After four hours with the latest Saints Row, I felt deflated. This was a series that had previously carved a path filled with absurd set pieces, where no joke was deemed too stupid. Volition’s open-world games had a unique flavor I’d look forward to. This new reboot felt like a reining in, and I wanted to know why the developer had taken this new direction.
Principle designer on Saints Row, Damien Allen, tells me it’s because Volition “had a different story to tell”.
“We wanted to take the essence of what a Saint's Row game is – a criminal enterprise as a family working together to survive and thrive in their own way,” he says. But to do that with new characters meant “changing the tone a little bit”.
It’s difficult to judge the direction of a game from its early hours, and Allen does say, “We're telling the story of the rise of the Saints”. So perhaps that absurdity which made the series special will creep back in later in the game. While Saints Row 4’s intro had you clinging to the side of a rocket, trying to defuse it mid-flight, as Aerosmith’s ‘Don’t Want to Miss a Thing’ played in the background, it built to that bombast in the previous games. The new Saints Row is starting from first gear.
At the beginning of the new Saints Row, your family unit – The Boss, Neenah, Eli, and Kevin – are all working for different gangs. They’re poor, and they’re at the bottom of the ladder. After some missions-gone-bad, missed paychecks, and minor betrayals, you’ll give up on working for other people and form your own gang: The Saints.
So, of course, the opening hours aren’t ones in which you feel powerful. But as the story progresses, Allen says you will begin to “feel like you are becoming this force to be reckoned with”; not just because you’re growing your skills, but also as you develop the sense of "this is my city".
This is a side of Saints Row I didn’t see in my preview time. While the city of Santo Ileso is an open sandbox for you to explore and cause chaos in as you wish, there’s a gameplay system tying it together called Criminal Enterprises, which only opens up as the preview ends. Effectively, the way it works is that the businesses you recruit into your organization as you grow in power don’t just provide a passive income – they also provide new abilities and activities in the game.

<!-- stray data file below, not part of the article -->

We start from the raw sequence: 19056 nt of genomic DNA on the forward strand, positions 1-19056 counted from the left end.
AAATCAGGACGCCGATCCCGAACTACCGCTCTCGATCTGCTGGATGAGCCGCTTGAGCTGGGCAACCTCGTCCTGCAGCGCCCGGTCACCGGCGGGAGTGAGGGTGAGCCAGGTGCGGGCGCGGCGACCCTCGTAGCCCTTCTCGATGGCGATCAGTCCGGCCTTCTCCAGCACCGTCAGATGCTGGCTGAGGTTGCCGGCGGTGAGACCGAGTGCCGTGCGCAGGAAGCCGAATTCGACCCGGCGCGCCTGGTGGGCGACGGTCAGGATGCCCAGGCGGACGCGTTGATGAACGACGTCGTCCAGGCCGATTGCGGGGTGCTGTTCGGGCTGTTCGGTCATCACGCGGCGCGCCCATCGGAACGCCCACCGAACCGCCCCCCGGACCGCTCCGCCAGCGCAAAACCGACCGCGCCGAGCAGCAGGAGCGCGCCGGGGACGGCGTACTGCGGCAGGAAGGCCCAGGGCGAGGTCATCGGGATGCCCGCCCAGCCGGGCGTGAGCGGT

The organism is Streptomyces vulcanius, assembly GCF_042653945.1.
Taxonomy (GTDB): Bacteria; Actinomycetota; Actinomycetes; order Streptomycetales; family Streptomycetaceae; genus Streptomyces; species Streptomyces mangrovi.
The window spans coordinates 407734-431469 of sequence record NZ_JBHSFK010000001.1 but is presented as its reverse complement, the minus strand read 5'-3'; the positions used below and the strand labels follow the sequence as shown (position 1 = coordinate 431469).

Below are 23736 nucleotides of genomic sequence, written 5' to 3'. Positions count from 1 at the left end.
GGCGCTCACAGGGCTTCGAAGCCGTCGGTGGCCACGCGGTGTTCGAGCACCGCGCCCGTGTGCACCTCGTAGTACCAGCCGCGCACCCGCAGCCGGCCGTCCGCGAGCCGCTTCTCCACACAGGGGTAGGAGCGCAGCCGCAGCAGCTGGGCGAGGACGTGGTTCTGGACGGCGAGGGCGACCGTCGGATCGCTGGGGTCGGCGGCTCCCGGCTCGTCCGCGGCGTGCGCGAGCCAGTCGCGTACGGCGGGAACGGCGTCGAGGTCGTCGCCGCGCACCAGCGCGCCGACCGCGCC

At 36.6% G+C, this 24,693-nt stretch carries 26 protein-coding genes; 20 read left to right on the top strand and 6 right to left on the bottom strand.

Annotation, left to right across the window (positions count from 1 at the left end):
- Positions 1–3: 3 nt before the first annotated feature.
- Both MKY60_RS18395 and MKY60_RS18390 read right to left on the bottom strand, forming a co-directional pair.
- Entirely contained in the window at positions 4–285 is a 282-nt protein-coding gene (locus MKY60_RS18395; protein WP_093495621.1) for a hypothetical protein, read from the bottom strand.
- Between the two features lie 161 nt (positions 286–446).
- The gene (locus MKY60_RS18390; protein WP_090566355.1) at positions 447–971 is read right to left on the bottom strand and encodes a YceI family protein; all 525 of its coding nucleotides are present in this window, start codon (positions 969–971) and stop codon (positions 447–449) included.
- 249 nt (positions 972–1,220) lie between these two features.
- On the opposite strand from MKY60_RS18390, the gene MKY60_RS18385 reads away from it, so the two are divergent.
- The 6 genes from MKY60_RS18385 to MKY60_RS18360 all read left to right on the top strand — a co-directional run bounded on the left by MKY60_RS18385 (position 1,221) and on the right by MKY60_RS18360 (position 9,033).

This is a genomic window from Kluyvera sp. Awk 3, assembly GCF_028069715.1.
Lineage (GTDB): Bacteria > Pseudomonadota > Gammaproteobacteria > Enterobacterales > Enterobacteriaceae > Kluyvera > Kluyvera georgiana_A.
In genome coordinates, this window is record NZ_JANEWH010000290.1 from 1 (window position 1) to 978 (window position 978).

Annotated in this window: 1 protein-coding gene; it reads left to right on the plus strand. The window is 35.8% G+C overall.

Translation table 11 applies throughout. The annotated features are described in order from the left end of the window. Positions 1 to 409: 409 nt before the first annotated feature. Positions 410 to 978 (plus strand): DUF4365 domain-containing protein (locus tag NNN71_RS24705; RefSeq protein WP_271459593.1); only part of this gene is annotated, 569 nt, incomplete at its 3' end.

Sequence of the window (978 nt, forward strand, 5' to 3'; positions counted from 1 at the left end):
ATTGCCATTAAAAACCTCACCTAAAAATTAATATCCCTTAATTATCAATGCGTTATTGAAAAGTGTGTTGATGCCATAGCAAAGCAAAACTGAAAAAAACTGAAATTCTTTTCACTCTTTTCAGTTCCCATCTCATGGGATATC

You could purchase buildings in previous Saints Row games, but Allen says Criminal Enterprises are a significant development on that feature. With each business you establish in the city, you’ll activate a unique storyline tied to the company’s manager. For instance, you will help Jim Rob set up his garage and chop shop, which activates a string of missions to steal particular cars for the mechanic – and unlocks your ability to customize vehicles.
“You are engaging with the creation and growth of the city and your empire,” Allen says. “It's much more than just a ‘check the box’ and move on.” I would need to see more of this in action to believe it – because after setting up Jim Rob’s Garage for a story mission in the main campaign, I immediately moved on and didn’t engage with the feature any further.
“That feeling of going from nothing to something is in both the core story and the mechanics,” Allen says. “Each time you build a Criminal Enterprise, you feel like you're really making this place your own, Santo Ileso becomes yours.” I didn’t get a sense of this in the preview I played, but it could be what elevates Saints Row above being just another open-world game.
The fact is, Saints Row has to not only live up to the games that came in the series before it, but also establish its new world and characters at a time when GTA 6 is on the horizon. Volition won its niche before. Is this reboot going to do enough for it to manage the same again?